In The Sadness of Beautiful Things, British-born and Brooklyn, N.Y., resident Simon Van Booy offers eight short works that focus on a host of ordinary people who suffer devastating life losses, but find ways to go on--dramatically changed.
Each of these haunting, at times mystical, fictions are, at their core, love stories in every conceivable sense of the word. A daughter tells of her absent, volatile father and the lengths her long-suffering, yet forgiving mother ultimately goes to for their star-crossed relationship. Familial love takes center stage when the mental deficiencies of old age lead an unfeeling father into a labyrinthine depression, and his devoted wife and their daughter connect with an eye doctor in Chinatown who offers a remedy.
"Not Dying," the longest and most inventively told story in the collection, probes a father's love for his wife and daughter--and their lives' meaning and purpose--amid impending fears of the apocalypse. Meanwhile, the kindness and loving generosity of strangers are central to another tale, about a mysterious shut-in with a heartbreaking past, who becomes an anonymous benefactor to a struggling family in town.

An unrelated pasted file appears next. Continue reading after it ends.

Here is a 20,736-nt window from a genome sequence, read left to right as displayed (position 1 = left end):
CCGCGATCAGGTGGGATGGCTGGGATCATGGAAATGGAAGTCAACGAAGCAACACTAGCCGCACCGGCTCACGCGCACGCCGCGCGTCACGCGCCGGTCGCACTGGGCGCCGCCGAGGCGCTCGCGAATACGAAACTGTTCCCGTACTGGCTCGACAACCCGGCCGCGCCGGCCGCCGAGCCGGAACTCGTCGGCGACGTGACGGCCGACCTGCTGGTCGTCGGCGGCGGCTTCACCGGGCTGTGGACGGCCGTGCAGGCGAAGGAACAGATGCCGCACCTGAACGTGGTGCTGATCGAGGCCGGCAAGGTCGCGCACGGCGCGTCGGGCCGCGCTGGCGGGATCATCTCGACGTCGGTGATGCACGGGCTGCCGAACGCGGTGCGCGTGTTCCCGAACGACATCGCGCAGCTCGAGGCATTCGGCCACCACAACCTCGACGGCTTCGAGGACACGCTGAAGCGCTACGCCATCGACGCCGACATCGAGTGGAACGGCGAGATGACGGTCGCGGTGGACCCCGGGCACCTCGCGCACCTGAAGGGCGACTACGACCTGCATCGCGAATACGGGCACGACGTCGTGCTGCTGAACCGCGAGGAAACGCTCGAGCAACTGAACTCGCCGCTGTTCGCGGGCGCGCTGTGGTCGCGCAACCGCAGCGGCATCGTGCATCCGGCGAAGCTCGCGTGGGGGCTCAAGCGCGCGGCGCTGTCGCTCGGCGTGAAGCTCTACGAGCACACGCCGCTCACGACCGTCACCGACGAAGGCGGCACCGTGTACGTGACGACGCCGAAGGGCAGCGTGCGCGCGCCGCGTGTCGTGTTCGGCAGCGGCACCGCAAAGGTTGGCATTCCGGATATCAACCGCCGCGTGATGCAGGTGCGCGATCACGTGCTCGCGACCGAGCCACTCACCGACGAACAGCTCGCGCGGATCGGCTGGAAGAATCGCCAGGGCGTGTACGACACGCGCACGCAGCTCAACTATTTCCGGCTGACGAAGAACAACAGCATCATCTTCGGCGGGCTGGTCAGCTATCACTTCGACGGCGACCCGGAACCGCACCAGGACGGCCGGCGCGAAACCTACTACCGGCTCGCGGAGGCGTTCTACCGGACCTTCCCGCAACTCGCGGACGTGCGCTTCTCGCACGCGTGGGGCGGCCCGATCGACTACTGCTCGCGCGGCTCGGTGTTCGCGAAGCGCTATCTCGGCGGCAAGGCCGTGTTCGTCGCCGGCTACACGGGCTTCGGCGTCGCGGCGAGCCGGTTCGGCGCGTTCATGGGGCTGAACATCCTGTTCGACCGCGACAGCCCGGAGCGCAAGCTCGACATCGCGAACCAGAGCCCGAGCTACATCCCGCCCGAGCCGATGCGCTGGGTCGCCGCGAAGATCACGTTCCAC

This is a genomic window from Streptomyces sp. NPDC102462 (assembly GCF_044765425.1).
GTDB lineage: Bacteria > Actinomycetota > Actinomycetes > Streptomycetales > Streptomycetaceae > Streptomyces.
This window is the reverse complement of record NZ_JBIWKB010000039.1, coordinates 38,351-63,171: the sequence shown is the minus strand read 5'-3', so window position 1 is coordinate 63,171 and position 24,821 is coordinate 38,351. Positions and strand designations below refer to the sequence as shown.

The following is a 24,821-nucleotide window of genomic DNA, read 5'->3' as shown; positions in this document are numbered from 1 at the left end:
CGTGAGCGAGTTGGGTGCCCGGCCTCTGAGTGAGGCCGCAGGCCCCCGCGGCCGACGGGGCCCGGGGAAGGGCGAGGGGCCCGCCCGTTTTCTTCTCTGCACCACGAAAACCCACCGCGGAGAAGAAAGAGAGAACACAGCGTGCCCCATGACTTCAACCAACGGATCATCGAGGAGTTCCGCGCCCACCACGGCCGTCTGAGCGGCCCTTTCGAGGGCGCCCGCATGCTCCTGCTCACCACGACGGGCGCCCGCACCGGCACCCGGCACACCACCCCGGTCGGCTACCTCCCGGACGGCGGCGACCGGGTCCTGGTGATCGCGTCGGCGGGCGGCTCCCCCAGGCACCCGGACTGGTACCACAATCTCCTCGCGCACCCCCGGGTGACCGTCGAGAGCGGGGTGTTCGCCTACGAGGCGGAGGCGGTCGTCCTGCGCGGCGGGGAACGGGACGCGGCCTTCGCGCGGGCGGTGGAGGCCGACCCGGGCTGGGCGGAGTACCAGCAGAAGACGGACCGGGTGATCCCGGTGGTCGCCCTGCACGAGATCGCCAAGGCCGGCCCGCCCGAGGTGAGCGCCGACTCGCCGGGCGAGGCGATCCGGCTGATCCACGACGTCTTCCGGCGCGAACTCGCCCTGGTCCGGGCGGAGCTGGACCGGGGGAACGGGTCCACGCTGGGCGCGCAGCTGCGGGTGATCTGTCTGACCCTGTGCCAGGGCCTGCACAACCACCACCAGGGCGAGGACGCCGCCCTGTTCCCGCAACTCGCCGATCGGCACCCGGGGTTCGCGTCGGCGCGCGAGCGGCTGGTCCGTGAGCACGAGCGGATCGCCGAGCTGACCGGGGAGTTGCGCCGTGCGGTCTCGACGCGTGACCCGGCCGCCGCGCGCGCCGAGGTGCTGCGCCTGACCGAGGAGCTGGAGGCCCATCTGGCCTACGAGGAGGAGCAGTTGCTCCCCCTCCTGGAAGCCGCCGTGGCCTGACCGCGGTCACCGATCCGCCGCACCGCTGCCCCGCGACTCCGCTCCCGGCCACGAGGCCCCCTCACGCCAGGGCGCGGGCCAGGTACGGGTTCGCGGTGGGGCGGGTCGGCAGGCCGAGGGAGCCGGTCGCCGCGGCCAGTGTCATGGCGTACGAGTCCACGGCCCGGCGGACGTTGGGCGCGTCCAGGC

Van Booy is a wise, philosophical writer. His spare prose is incredibly illuminating and is further enhanced by unexpected resolutions that allow graceful themes to expand and flourish. What makes this collection all the more compelling is that Van Booy claims to have based most of the tales on true stories, told to him over the course of his travels. The dark, sad circumstances that germinate each of these poignant, unpredictable gems will lead readers to refreshing glimpses of transcendence and hope. --Kathleen Gerard, blogger at Reading Between the Lines.